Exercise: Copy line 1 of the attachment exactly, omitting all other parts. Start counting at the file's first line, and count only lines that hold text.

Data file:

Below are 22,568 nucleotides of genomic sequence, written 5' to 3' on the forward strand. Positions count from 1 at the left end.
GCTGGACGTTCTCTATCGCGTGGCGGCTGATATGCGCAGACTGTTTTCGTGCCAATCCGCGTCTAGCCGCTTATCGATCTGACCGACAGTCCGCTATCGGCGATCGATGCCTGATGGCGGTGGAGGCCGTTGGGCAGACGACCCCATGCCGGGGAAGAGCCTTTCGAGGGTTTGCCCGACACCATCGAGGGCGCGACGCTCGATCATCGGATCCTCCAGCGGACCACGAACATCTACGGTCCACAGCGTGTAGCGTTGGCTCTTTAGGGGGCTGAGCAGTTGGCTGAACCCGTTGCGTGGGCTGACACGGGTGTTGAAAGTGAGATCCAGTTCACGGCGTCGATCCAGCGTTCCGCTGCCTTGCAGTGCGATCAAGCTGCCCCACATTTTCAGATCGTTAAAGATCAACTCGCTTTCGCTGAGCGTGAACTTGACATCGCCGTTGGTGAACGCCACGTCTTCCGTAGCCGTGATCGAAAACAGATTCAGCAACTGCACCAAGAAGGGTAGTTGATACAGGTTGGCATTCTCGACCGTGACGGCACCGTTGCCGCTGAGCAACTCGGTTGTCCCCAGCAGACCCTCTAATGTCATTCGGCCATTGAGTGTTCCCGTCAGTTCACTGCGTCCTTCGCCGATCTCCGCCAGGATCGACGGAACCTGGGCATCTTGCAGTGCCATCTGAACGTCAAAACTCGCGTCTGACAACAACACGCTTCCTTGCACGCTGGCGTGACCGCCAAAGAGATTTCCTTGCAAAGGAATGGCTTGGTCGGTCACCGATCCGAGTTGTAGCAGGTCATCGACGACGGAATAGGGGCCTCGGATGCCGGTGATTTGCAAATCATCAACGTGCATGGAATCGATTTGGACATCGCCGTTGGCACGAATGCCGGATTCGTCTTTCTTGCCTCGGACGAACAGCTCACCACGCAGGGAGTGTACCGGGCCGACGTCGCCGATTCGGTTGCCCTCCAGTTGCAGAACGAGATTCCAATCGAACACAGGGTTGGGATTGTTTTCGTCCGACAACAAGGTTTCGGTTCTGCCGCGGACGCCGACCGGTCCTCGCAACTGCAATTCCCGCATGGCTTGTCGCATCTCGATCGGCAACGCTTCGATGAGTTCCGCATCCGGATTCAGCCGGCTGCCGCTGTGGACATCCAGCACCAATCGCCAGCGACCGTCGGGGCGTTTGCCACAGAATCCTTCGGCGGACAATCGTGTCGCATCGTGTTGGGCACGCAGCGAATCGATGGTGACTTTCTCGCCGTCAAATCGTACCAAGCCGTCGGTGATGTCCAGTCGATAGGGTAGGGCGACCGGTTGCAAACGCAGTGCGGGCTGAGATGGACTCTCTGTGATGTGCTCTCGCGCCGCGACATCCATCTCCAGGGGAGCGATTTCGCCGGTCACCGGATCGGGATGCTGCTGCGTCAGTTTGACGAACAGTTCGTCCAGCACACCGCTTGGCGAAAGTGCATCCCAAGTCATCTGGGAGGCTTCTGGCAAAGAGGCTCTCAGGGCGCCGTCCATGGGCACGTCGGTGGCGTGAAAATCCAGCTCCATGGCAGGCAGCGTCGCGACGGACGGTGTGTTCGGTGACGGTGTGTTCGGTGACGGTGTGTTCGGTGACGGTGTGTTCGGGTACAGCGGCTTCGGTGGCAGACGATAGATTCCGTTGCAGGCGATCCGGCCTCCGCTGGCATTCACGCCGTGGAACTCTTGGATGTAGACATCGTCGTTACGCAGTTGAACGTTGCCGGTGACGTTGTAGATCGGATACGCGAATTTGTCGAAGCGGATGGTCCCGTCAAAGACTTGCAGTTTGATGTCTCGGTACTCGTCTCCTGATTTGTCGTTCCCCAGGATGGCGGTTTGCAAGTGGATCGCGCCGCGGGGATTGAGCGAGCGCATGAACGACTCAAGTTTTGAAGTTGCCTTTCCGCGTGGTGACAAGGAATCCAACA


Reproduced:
Below are 22,568 nucleotides of genomic sequence, written 5' to 3' on the forward strand. Positions count from 1 at the left end.